• Prohibition of Interest (Riba) 2) The project should be between parties that are sane and have the legal capacity to underThe prohibition of Interest in Islamic finanstand the implications of their actions; cial transactions cannot be understated as it plays a significant role in distinguishing 3) At the time of contracting, the subject matbetween a conventional transaction and an ter of the contract should be in existence and Islamic Shariah compliant one. In Islam it is able to be delivered without uncertainty or deprohibited when lending money in an unjusception; tified manner. In the context of Shariah it re4) The contract should not be based upon a fers to the premium that must be paid by the consideration (for the purposes of this broborrower to the lender along with the princhure, this is translated as counter-value) that cipal amount, as a condition for the loan or is itself prohibited under the Shariah (e.g. alcofor an extension in its maturity, which today hol, pork products, etc.) is commonly referred to as interest. The UAE Federal Law No. 5 of 1985 Concerning Civil Table by Tasnim Nazeer Information from Transactions (the ‘Civil Code’), which was issued with the aim of achieving maximum compliance with the Figure 2: Shariah, outlines this principle, and states in Article 714: • Istisna ( To Manufacture) “If the contract of loan provides for a benefit in excess of the essence of the contract otherwise than a guarantee of the rights of the lender, such provision shall be void but the contract shall be valid.” ( • Profit and Loss Sharing (PLS) One vital concept in Islamic financing which you should be accustomed to is the role of profit and loss sharing. This means that two partners in an investment must share their profits and losses on the basis of their capital share and the effort that they put into the project. PLS comprises of equity based financing as the justification for the PLS financiers profits rely upon his effort and the risk which he holds. If the investment or project makes a loss than the PLS financier would also incur loss. • Specific Islamic Financial Instruments There are specific Islamic financial instruments when financing Shariah compliant projects which will be discussed further in this article. The variety of Shariah compliant instruments help to aid with investments and comply with the rulings laid out by the Shariah. It is always important to ensure you are utilising specific Islamic financial instruments when carrying out an Islamic financing project. 44 Global Islamic Finance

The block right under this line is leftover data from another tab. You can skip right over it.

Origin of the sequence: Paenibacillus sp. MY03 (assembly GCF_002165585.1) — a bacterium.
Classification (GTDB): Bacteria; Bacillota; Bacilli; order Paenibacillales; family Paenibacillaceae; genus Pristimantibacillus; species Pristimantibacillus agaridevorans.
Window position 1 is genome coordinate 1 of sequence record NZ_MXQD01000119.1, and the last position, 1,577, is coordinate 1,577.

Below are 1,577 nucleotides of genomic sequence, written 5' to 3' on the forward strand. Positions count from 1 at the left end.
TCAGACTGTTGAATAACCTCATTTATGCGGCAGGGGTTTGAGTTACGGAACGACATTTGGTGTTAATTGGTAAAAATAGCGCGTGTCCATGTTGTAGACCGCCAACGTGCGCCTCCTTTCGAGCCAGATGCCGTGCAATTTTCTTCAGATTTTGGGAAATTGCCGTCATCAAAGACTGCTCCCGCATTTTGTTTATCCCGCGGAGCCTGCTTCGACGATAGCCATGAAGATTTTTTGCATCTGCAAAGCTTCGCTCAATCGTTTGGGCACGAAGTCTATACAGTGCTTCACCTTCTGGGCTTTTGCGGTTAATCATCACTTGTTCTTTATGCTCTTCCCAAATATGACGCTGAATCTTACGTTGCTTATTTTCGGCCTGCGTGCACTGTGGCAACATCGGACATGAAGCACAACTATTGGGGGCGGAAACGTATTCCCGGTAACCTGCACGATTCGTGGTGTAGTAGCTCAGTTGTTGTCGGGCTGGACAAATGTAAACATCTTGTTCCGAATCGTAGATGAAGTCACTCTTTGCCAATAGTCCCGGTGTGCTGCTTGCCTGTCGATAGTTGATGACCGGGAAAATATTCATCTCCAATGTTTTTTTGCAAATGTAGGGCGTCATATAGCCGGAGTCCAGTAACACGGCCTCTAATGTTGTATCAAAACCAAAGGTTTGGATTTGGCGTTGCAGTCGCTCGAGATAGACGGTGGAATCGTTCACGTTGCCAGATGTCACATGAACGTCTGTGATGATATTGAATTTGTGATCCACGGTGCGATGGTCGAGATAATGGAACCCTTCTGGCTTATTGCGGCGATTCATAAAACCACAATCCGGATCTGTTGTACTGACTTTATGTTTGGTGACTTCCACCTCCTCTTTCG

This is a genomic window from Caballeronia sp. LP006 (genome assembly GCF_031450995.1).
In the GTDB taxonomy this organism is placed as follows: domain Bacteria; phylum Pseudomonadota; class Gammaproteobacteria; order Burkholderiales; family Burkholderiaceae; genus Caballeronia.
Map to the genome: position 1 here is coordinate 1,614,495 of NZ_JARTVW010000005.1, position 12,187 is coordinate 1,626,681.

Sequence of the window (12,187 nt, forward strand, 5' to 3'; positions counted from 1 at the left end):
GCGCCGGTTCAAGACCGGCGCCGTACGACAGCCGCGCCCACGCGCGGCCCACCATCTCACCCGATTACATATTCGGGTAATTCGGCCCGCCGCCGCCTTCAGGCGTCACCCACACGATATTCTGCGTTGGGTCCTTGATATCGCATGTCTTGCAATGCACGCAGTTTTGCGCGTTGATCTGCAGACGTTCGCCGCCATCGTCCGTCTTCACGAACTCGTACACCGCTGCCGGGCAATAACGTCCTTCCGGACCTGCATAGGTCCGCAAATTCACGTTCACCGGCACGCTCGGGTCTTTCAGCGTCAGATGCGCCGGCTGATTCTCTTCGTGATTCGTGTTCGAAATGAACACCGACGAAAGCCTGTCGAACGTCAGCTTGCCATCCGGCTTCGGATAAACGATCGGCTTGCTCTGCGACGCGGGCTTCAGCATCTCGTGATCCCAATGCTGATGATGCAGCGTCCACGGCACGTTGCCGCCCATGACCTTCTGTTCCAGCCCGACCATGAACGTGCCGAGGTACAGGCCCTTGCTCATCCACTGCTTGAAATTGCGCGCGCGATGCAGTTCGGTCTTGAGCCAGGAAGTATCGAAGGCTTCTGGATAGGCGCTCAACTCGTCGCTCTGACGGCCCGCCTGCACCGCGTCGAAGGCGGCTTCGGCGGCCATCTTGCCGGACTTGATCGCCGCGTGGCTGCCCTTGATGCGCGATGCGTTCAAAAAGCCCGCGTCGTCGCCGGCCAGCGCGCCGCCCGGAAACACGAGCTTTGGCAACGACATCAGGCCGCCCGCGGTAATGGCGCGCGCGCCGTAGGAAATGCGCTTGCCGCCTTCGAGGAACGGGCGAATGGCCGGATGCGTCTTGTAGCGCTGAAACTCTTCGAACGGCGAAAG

• Prohibition of Uncertainty or Suspicion ‘Gharar’ in Projects Any transaction or investment project that a person wishes to indulge in that involves Gharar which is suspicion or uncertainty about the project should be avoided and is prohibited under Shariah Islamic law. For example it would be prohibited to sell goods for a project if those goods had been lost and you are not able to supply it. The Role of Islamic Financial Instruments in Project Financing It is vitally important to have thorough knowledge of the Islamic financial instruments which you may wish to utilise when carrying out project investments. Figure 2 outlines all the major financial instruments that you should refer to before carrying out an Islamic financial project.